Recently I've been thinking about the approach of the MBT Instrument and it's possible weaknesses. An individual's type as determined by the questionnaire is, generally speaking, assessed on the basis of the answers given to specific questions on how the individual perceives the way they use their functions. For most of us this constitutes describing how we think we behave in relation to each of the situations, circumstances or concepts expressed by the questions. But because most of us are only partially aware of, and misunderstand, our behaviours and attitudes, this can lead to misinterpretation of questions, which has as a result inaccuracies in the type score.
Some of the typical misunderstandings occur when the society or social groups that we are a part of colour the ways in which we view the world (friends; family; work; sport clubs; political associations...). I realise this is a very Freudian idea, in that it appears that our view of the world may be coloured by the group instinct, of which we have little or no control over. But the fact remains that we must necessarily interact with other people within a common framework of ideas, and it is therefore these commonly held ideas that influence us. It is however how we hold and interpret those ideas as individuals that is of interest in determining type.
Another more specific way misunderstanding can occur is when the introverted function of an individual is so extremely internal that it goes completely unnoticed where the behaviours in question are concerned. The converse situation may also take place, that an extroverted function is so obvious that it causes other functions to remain unnoticed in perceived behaviours.
The questionnaire, as far as I can see, is not equipped with measures to counter any of these issues.
So I have decided to ask other people if they have noticed these types of issues, whether they themselves have been affected and what are some ways do you think these issues could be addressed?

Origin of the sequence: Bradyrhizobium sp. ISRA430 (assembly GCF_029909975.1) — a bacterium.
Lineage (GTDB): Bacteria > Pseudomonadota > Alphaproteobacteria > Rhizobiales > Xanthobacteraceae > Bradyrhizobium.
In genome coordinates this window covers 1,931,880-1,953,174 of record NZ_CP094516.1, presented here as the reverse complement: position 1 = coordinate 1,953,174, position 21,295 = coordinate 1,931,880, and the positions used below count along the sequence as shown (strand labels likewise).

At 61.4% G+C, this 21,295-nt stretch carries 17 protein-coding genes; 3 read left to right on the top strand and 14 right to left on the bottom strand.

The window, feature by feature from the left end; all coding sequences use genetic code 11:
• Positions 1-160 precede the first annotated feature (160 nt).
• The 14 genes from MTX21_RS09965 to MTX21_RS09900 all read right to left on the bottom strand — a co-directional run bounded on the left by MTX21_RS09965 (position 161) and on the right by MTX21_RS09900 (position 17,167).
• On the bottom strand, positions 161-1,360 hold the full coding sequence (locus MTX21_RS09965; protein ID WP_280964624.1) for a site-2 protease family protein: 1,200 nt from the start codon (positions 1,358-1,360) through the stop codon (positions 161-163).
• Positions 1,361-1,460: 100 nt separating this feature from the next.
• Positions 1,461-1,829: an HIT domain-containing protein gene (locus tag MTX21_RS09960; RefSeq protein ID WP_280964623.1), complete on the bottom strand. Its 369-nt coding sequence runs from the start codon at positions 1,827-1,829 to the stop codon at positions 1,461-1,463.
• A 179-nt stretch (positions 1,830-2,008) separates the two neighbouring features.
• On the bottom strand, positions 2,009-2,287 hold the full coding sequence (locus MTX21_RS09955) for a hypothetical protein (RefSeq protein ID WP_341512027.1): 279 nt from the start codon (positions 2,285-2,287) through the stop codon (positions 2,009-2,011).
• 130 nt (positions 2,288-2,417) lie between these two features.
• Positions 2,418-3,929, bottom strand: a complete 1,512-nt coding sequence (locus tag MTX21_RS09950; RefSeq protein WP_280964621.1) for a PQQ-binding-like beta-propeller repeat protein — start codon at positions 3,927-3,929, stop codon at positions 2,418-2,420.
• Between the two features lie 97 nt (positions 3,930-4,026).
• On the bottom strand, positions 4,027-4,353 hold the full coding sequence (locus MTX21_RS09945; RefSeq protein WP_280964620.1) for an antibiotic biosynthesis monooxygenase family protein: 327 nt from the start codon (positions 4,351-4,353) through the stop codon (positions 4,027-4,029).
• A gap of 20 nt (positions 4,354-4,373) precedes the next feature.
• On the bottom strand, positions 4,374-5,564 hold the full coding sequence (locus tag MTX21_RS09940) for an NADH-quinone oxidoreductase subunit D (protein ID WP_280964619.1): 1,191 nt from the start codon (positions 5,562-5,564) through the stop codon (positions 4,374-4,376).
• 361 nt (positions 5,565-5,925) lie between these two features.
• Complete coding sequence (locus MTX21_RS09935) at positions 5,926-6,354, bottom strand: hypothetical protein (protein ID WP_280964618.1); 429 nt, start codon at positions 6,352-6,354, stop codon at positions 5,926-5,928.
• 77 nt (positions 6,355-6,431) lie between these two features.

I identify most strongly with descriptions of the INTJ type and can very strongly relate to Jung's description of Ni, but I find the questionnaire often types me as INTP (TiNe) or ISTP (TiSe) and a look at the functional overview shows that Ti has an equal score to Te, and Ni is non-existent. I also scored strongly as ISTP while I was in a job where problem solving was the main task.
I believe that in order to at least identify these issues where they occur, there should be a method that describes how the individual answers the questions rather than simply taking what answers are being given. These questions could be something like the following:
The statement, “Emily is blue,” more closely refers to what situation:
a) Emily's mood is sad
b) Emily's colour is blue
The sensing type individual sees the statement “Emily is blue,” as a proposition referring to the state of Emily as regards her mood, and is likely to think something like, “people can't be the colour blue, so it can't be referring to her colour.”
The intuiting type individual sees the statement “Emily is blue,” as a proposition referring to an attribute of Emily as regards her colour, and is likely to think something like, “I had a rag doll called Emily that was dyed blue, and rag dolls don't have moods.”
I recognise that the answers also show some bent towards thinking and feeling types, but this is just to give a general idea of the types of question that determine an individual's cognitive process.